Likening the 100-year-old hospital gown to a prisoner’s orange jumpsuit, a prominent British doctor says the “alien, open-at-the-back garment” is in desperate need of a redesign.
Dr. David Oliver, a consultant in geriatrics and acute general medicine at the Royal Berkshire Hospital in England, says the gown’s terrible design, which opens in the back, is at the heart of the issue.
“It’s very hard to do up — even for able-bodied people — and the back and the bottom are left exposed, which makes people feel very vulnerable. And if you’re already frightened and sick in a strange environment, it’s not dignified,” Oliver told White Coat, Black Art’s Dr. Brian Goldman.
Oliver, the former vice-president of the Royal College of Physicians, wrote an opinion piece about the gown’s inadequacies last month after spending some time in a hospital following a minor surgery.
The hospital gown as it is known today is roughly a century old and arrived along with modern surgery and anesthesia, according to the U.K.’s largest health-care textile supplier InterWeave Healthcare. Back then, patients were so sedated prior to being wheeled to the operating room that they couldn’t undress themselves. The idea was to cover patients with something easy enough to remove without the patient’s help.
Celebrities including Jimmy Fallon and Ellen DeGeneres have made the gown’s style the butt of jokes, describing it as “booty curtains,” and commenting on a proposed redesign by Henry Ford Hospital, as “leave it to Ford to cover the junk in your trunk.”
‘You could have a better design’
But the traditional hospital gown is no joking matter for patients who are required to remove their day clothes, underwear and walk down breezy and cold hospital corridors, making it hard to “keep your dignity and keep covered up,” Oliver said.
“We’ve got into a habit of putting people in gowns for the sake of it… And I think there’s something about taking away people’s personhood and their comfort.”
Medical publication The Lancet published a survey in 2019 detailing the impact wearing gowns had on 928 adult patients in the U.K.. Fifty-eight per cent of the respondents reported wearing the gown despite feeling uncertain that it was necessary. Over 60 per cent considered its design inadequate and difficult to put on, while 72 per cent said they felt exposed while wearing it.
Patients are also often kept in the gowns “far beyond the period where they’re really needed,” Oliver added.
“Even though I’m a doctor and I know the health system, it certainly makes you realize, even for a day, how vulnerable those gowns can make patients feel.”
“But even then, you could have a better design. And more to the point, when you’re finished doing surgery, why are [patients] still in the gowns a week, two weeks later, when they could be in the day clothes, or pyjamas or something that makes them feel more dignified.”
Over the years, there have been multiple attempts to redesign the hospital gown by big names like Diane von Furstenberg in the U.S. and Ben de Lisi in the U.K., but none have managed to replace the gown so far.
In Toronto, Jackie Moss is among the latest to attempt a redesign. After suffering a cardiac arrest five years ago at 49, she spent a long time recuperating wearing a traditional hospital gown.
The typical gown is either too small or too large, the fabric is “almost see-through” after the many washes it has to endure, and it shows “every single private part,” she said.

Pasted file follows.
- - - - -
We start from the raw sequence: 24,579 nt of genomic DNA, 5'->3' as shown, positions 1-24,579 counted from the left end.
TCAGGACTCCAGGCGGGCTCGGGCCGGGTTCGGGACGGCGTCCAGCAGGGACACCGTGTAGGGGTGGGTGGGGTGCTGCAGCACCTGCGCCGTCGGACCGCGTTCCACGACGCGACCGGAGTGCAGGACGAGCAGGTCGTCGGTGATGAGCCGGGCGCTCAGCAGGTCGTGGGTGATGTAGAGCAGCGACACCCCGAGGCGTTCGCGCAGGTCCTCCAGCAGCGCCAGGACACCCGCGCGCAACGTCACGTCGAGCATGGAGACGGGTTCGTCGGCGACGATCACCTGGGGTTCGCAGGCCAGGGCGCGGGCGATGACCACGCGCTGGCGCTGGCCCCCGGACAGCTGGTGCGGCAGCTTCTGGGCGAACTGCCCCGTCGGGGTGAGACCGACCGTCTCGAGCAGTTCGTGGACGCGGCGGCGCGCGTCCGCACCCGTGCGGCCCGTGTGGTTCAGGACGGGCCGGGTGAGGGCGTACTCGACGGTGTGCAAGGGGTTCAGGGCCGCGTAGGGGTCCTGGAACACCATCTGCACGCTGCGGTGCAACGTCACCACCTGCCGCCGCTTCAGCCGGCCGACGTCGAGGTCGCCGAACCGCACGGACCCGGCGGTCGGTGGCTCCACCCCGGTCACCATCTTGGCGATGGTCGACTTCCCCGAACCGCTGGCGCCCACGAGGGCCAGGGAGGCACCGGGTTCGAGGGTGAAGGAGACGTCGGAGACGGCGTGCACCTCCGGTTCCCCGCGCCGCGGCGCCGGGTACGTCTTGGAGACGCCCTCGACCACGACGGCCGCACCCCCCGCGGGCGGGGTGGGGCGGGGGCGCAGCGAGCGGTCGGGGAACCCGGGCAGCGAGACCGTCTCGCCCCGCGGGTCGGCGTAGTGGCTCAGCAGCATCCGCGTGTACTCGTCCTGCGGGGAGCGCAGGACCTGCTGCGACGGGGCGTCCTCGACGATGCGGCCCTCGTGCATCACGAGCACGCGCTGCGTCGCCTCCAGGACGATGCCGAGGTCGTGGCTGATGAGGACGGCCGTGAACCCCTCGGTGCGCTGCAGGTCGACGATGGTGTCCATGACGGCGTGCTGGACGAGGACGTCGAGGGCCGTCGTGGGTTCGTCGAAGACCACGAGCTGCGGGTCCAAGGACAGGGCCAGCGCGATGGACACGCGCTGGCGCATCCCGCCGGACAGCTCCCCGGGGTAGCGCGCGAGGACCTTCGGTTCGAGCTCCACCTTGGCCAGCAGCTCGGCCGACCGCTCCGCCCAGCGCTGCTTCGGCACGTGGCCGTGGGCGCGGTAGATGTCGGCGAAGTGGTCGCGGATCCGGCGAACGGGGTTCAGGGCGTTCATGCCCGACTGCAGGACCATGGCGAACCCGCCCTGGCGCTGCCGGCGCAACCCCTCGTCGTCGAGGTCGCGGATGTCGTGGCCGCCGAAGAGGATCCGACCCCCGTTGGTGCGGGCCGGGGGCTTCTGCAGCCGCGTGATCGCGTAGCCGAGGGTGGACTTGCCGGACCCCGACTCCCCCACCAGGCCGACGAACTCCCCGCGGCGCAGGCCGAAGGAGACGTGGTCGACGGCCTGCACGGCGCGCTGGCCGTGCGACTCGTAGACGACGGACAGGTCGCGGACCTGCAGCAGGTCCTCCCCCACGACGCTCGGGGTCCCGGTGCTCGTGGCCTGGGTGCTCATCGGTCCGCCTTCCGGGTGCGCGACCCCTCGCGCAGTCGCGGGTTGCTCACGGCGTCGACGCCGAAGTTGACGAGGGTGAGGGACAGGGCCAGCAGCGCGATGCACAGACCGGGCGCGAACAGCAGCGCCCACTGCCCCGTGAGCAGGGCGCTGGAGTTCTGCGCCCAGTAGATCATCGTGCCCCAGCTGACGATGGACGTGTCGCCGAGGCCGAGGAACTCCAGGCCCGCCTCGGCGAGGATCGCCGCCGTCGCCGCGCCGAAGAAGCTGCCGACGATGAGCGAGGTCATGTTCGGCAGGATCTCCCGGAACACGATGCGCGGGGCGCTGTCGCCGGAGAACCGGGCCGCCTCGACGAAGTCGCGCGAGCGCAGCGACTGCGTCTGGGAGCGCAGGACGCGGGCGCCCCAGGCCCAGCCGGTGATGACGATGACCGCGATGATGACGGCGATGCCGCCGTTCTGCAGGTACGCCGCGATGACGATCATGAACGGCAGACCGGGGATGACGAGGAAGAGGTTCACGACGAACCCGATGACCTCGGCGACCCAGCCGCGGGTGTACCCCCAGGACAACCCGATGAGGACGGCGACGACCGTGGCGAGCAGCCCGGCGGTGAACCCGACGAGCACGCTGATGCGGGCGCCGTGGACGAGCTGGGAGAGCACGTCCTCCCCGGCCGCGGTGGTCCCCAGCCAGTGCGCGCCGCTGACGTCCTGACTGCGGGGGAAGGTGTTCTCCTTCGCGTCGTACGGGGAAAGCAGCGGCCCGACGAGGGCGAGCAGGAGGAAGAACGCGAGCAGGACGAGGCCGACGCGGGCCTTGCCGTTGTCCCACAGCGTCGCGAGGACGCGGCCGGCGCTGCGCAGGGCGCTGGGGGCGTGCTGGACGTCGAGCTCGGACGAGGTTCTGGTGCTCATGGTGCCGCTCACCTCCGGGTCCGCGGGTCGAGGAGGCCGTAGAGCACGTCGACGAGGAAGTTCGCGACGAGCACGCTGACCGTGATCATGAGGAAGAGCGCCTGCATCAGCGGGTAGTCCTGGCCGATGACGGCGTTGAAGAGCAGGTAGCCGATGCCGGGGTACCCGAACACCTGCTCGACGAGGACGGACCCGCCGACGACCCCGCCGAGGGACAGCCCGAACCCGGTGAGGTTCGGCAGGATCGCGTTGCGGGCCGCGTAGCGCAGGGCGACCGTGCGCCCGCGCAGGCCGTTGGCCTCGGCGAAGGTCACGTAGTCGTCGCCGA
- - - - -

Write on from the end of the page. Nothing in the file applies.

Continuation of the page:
That motivated Moss to start Giftgowns, which makes custom hospital gowns using a comfortable cotton fabric and metal snaps to close the opening in the back and the shoulders. The company mostly sells to individuals, but has previously done custom bulk orders for Sick Kids and Mt. Sinai hospitals in Toronto.
The gowns also come in multiple colours that can be customized with any image.
“It gives you your own personality back,” she said.
Moss says the metal snaps address the need for privacy while allowing the patient to be hooked up to vital sign monitors.
However, Dr. Leslie Barron, a surgeon at Georgetown Hospital, west of Toronto, says gown redesigns, which included metal buttons, implemented in the past at her hospital caused significant issues.
While the snaps make IV access and taking blood pressure “much easier,” they are unusable in the operating room because anaesthetized patients could potentially develop pressure sores from laying on them, she noted.
But Moss says she is not attempting to replace the gown worn in the emergency or operating room. Instead, people can wear her gown in a hospital bed or at home in order to make recovery easier.
“One of our taglines is, ‘We’ve got you covered,’ because it allows you your dignity when you’re in the hospital.”
Redesign at ‘bottom of a very long priority list’
While Barron “absolutely believes” patients’ dignity needs to be protected, the current design allows staff to perform their duty of care.
“Not only my job as a surgeon, but nursing staff need to be able to change patients, keep them clean, do their vitals, maintain their IVs, catheters, drains. And all of that is done best with the traditional hospital gown that opens at the back.”
Barron contends that people in hospitals are generally “too sick to care” what they are wearing, adding that she hasn’t had a “single patient complain about the gown” in the 12 years she has worked at Georgetown Hospital.
In her own experience, she says gowns are preferable to other attire because it’ “tells people I’m the patient” and signals that treatment “is moving along and getting done.”
“We have to make sure patients are safe first. And honestly, our health-care system is so starved for cash right now that [redesigning] hospital gowns are at the bottom of a very long priority list.”
Does the open-back hospital gown need a revamp? Share your experiences in the comments section below.
Written by Adam Jacobson. Produced by Sujata Berry.